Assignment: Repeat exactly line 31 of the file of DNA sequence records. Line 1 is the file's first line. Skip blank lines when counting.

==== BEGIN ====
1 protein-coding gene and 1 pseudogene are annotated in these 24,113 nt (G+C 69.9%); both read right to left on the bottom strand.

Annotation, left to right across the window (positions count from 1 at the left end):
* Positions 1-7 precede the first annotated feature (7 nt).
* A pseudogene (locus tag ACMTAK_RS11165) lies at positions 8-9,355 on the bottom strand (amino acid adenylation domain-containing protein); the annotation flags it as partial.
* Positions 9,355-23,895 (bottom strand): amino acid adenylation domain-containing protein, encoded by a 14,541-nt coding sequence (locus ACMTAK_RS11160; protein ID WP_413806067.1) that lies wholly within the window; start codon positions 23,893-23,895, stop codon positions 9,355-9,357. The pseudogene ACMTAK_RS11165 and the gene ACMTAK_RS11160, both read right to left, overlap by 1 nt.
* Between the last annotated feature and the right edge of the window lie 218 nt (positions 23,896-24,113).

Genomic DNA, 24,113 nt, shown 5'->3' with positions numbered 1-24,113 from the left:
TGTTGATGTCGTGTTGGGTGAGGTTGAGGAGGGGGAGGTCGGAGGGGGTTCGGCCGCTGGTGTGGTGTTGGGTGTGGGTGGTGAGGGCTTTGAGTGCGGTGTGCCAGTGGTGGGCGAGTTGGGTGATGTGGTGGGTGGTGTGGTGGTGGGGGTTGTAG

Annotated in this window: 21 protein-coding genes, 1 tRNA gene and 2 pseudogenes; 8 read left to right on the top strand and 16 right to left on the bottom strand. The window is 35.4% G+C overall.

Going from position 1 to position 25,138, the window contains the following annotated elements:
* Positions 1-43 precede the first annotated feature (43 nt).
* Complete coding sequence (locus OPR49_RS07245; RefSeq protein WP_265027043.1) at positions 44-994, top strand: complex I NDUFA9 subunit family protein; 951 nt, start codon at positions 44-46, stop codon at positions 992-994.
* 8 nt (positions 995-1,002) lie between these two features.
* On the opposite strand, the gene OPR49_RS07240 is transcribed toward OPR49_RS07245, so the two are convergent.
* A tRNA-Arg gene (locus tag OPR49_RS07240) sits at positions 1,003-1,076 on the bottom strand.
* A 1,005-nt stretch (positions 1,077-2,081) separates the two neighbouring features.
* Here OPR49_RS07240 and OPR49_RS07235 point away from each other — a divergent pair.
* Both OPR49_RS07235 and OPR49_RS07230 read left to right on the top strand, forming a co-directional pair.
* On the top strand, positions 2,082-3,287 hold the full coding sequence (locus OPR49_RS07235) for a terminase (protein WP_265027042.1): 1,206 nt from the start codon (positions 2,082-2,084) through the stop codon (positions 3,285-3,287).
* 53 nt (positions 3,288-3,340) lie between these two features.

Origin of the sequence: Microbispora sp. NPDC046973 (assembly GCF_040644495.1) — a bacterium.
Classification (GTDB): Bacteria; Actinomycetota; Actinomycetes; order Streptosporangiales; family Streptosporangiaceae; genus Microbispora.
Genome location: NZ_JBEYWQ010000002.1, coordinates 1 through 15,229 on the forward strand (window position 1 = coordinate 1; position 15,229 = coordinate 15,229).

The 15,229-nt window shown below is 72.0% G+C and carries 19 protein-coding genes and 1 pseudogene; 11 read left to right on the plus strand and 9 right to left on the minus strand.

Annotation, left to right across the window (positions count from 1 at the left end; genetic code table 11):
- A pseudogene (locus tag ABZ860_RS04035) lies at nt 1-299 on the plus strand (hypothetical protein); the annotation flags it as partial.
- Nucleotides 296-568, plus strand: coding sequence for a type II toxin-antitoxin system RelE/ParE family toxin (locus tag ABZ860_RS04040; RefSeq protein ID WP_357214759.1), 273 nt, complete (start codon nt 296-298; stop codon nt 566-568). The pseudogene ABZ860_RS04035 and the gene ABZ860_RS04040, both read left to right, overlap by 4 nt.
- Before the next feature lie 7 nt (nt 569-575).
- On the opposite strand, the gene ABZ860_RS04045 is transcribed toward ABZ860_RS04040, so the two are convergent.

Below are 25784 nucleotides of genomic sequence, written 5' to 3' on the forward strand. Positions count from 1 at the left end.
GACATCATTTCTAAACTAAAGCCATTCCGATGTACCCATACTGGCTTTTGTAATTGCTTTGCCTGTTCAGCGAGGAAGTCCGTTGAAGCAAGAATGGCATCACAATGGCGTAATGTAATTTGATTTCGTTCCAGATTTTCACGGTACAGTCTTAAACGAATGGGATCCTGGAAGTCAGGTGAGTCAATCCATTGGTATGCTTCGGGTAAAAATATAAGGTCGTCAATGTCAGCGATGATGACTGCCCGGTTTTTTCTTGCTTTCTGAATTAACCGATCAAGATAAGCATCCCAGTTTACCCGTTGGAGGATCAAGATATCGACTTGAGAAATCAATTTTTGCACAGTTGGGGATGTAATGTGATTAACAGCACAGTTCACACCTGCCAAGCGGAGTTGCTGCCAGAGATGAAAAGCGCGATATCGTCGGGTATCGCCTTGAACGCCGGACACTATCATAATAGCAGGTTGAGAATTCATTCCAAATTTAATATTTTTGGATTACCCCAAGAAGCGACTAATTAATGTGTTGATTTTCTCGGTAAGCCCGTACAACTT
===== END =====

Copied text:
GACATCATTTCTAAACTAAAGCCATTCCGATGTACCCATACTGGCTTTTGTAATTGCTTTGCCTGTTCAGCGAGGAAGTCCGTTGAAGCAAGAATGGCATCACAATGGCGTAATGTAATTTGATTTCGTTCCAGATTTTCACGGTACAGTCTTAAACGAATGGGATCCTGGAAGTCAGGTGAGTCAATCCATTGGTATGCTTCGGGTAAAAATATAAGGTCGTCAATGTCAGCGATGATGACTGCCCGGTTTTTTCTTGCTTTCTGAATTAACCGATCAAGATAAGCATCCCAGTTTACCCGTTGGAGGATCAAGATATCGACTTGAGAAATCAATTTTTGCACAGTTGGGGATGTAATGTGATTAACAGCACAGTTCACACCTGCCAAGCGGAGTTGCTGCCAGAGATGAAAAGCGCGATATCGTCGGGTATCGCCTTGAACGCCGGACACTATCATAATAGCAGGTTGAGAATTCATTCCAAATTTAATATTTTTGGATTACCCCAAGAAGCGACTAATTAATGTGTTGATTTTCTCGGTAAGCCCGTACAACTT